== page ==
In Britain, the divisions had been sown by property qualifications imposed as a condition for the right to vote. By the beginning of the twentieth century, no woman had the right to vote in general elections, but neither did the poorest men who were excluded by the property requirements.
When most women’s suffrage organisations called for votes for women ‘on the same terms as it is or may be granted’ to men, they justified it on the basis that it represented a principled demand for equality.
It seemed to many of the campaigners as a pragmatic compromise: as the most realistic way of achieving change. But it appeared so because it did not explicitly challenge private property – the root of capitalist society. In difficult circumstances, the campaigners had nevertheless made a choice: to present women’s suffrage as essentially compatible with the status quo wherein the source of exploitation would be maintained, rather than ally with the poorest men and women to challenge it.
This compromised position was challenged by socialist women who stood for the abolition of class divided society.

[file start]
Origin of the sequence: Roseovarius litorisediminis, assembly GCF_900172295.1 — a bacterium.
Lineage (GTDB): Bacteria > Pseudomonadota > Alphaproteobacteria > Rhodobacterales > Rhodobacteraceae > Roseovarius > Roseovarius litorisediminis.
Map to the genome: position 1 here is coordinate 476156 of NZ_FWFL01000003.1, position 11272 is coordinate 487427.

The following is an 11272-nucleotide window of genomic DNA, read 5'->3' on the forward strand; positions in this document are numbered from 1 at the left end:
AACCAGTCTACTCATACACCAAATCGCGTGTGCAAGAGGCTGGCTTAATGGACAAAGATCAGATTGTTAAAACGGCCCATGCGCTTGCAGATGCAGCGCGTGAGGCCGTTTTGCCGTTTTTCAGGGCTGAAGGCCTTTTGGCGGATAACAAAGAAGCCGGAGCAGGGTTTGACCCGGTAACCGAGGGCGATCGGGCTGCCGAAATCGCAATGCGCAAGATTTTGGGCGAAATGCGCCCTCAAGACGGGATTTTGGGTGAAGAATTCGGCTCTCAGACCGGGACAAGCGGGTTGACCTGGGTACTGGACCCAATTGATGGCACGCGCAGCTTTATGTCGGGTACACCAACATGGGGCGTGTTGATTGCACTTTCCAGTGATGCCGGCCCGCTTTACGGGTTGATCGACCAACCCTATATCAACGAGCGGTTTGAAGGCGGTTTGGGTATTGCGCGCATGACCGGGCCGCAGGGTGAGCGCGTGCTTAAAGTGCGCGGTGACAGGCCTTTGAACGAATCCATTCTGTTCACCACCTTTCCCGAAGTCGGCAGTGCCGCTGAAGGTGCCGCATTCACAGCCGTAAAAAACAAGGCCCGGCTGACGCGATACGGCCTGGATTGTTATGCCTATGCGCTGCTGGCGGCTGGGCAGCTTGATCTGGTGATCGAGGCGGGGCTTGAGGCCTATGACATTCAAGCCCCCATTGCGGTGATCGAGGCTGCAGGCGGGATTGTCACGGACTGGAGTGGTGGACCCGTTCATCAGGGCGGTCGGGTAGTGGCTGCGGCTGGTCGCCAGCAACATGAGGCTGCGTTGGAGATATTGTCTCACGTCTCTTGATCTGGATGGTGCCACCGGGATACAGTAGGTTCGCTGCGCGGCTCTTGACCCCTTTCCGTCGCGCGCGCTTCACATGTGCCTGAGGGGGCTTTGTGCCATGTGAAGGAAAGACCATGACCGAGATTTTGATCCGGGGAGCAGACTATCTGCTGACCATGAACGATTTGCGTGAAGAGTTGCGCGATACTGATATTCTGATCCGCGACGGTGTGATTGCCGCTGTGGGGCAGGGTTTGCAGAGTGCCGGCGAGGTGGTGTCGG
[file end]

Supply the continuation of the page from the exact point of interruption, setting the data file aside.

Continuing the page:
Klara Zetkin and Alexandra Kollontai were two of the leading socialist theorists of women’s oppression at the beginning of the twentieth century. They acknowledged that all women experienced women’s oppression, but they also argued that in a capitalist society, women did not experience that oppression in the same way, nor did they share the same interests. Whereas the most economically privileged, bourgeois women wanted equality with men of their own class, it was hardly in the interests of working-class women to fight for equality with working-class men, rather it was in their interest to fight with working-class men to dismantle the structures of class society.